[BioC] presence/absence call using oligo array?

Sean Davis sdavis2 at mail.nih.gov
Fri Jan 13 12:37:36 CET 2006

On 1/13/06 3:07 AM, "xpeng" <xpeng at utk.edu> wrote:

> Dear Bioc,
> Has someone ever used long oligo arrays to test if genes were expressed or
> not? I have two microarray slides on which oligonucleotides (65mer) for genes
> from a parasite genome were spotted. One gene has one oligo but spotted twice
> on each array. One slide has a RNA sample extracted from infected tissues
> (therefore mixture of both parasite RNAs and RNAs from host tissues)
> co-hybridized with RNAs from uninfected host tissue (no parasite RNAs).
> Another is a biological replicate but with dye-swap. People want to know what
> parasite genes are expressed in the infected tissue. Is it possible to do so?
> Related publications are highly appreciated.

You cannot answer that DIRECTLY with this design, I don't think.  You could
look for differential expression between the two samples--that is probably
as close as you can get.  You can perhaps say what genes are NOT expressed,
as those spots will have very low intensity (within the range of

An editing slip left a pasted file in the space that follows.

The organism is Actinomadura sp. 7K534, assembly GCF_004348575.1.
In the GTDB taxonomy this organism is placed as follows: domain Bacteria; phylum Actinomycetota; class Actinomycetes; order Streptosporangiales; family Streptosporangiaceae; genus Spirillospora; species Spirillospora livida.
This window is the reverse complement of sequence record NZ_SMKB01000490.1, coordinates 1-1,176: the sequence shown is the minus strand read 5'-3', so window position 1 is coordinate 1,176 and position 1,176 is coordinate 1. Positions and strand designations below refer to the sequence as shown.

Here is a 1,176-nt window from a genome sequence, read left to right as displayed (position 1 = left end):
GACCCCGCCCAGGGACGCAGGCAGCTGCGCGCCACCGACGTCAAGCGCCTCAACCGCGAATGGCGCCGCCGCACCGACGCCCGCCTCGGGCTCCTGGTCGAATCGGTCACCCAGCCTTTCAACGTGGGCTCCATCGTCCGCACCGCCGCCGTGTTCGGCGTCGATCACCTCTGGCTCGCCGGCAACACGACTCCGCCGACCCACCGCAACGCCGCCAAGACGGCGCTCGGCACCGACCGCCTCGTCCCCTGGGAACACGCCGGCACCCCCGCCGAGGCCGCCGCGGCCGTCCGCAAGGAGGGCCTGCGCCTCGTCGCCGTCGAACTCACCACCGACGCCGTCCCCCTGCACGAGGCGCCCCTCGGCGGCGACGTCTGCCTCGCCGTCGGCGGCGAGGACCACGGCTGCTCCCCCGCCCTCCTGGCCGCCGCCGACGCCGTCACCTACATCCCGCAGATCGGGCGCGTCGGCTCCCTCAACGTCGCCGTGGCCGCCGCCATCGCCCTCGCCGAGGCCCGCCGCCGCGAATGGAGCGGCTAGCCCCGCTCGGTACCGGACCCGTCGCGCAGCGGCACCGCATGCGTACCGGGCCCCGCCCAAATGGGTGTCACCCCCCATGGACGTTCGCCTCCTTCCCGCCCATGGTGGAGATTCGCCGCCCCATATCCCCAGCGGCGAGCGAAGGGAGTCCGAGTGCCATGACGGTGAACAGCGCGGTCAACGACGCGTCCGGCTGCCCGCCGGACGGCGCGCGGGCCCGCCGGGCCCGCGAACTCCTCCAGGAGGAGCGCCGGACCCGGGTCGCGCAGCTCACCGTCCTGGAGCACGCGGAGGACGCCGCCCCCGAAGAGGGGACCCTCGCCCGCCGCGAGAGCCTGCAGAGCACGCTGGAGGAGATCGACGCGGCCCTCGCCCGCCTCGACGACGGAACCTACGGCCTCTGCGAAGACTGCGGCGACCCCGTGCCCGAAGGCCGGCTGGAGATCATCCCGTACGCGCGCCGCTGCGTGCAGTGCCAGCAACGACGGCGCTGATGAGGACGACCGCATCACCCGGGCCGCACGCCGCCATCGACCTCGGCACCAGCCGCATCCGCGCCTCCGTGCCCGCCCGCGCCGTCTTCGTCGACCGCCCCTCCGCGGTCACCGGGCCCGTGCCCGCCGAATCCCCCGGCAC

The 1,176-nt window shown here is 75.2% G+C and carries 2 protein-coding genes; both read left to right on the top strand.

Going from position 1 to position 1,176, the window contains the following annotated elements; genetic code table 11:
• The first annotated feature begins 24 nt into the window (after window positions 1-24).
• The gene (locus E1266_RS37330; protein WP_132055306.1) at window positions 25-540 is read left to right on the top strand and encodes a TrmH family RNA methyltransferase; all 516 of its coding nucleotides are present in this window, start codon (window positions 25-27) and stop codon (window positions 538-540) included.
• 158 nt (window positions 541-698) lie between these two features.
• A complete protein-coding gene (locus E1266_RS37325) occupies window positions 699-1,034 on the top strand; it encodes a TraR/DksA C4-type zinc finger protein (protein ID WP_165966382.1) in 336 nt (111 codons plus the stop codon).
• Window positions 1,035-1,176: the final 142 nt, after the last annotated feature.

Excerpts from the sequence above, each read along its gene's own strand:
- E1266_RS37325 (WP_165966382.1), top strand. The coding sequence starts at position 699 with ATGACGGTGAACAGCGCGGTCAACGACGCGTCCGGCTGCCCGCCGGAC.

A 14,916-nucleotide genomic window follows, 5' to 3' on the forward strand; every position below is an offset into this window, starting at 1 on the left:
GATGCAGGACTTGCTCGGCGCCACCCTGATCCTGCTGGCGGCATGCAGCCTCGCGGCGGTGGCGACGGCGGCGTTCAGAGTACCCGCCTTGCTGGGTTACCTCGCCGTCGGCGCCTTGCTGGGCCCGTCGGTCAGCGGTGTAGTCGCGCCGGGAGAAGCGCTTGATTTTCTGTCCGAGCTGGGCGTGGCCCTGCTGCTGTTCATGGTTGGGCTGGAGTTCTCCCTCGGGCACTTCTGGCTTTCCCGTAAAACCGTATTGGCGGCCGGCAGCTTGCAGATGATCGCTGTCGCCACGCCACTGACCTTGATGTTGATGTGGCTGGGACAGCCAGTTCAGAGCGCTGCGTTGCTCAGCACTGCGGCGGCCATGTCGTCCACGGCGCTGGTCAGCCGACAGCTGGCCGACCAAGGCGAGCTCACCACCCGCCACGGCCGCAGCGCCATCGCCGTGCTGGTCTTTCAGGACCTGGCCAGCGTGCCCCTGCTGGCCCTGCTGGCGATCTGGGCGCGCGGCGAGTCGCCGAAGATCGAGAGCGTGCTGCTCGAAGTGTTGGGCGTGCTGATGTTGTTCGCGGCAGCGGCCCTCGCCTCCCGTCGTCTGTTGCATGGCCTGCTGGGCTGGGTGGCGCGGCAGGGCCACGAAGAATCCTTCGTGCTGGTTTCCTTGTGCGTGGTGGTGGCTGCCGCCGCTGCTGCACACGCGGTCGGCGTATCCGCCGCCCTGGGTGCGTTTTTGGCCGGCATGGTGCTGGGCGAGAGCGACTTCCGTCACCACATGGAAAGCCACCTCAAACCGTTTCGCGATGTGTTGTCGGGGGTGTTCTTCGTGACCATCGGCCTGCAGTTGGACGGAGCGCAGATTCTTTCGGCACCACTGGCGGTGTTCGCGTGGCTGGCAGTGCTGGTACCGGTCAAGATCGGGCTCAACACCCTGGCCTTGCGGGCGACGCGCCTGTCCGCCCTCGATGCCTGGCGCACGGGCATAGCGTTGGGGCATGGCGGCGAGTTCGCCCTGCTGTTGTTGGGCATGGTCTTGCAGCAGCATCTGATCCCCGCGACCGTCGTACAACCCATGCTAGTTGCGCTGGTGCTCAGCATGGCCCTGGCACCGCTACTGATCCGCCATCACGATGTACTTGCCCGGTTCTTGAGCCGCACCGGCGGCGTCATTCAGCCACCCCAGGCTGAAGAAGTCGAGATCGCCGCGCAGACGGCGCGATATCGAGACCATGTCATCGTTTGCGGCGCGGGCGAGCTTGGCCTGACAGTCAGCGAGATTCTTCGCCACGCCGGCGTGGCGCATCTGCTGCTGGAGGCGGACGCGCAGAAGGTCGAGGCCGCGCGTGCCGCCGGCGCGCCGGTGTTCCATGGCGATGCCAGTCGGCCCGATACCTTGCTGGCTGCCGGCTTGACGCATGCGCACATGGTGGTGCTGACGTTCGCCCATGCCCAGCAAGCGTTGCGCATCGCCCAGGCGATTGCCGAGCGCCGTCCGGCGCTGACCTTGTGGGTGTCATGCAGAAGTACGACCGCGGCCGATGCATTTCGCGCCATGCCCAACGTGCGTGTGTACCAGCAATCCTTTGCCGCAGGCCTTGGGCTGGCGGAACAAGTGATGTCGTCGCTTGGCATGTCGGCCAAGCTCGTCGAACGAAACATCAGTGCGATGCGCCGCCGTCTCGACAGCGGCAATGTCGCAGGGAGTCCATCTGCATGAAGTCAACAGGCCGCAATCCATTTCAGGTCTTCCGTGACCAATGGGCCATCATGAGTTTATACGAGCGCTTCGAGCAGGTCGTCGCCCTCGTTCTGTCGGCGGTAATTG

background), but that doesn't imply that the others are expressed.  And, you
might think that all genes that show some signal AND are differentially
expressed between the two samples would be expressed parasite genes, but
these could also be due to regulation of the genes in the infected host
combined with some cross-hybridization.  So, I would look for
differentially-expressed genes and see what that can tell you.  With only
two samples, doing meaningful statistics will be difficult, but you could
try using limma or some other moderated testing procedure designed for small
samples (and able to account for your replicated probes).  Alternatively,
just rank the genes by fold change.  In the end, if you REALLY want to know
which genes are differentially expressed, another couple of arrays would
probably help.


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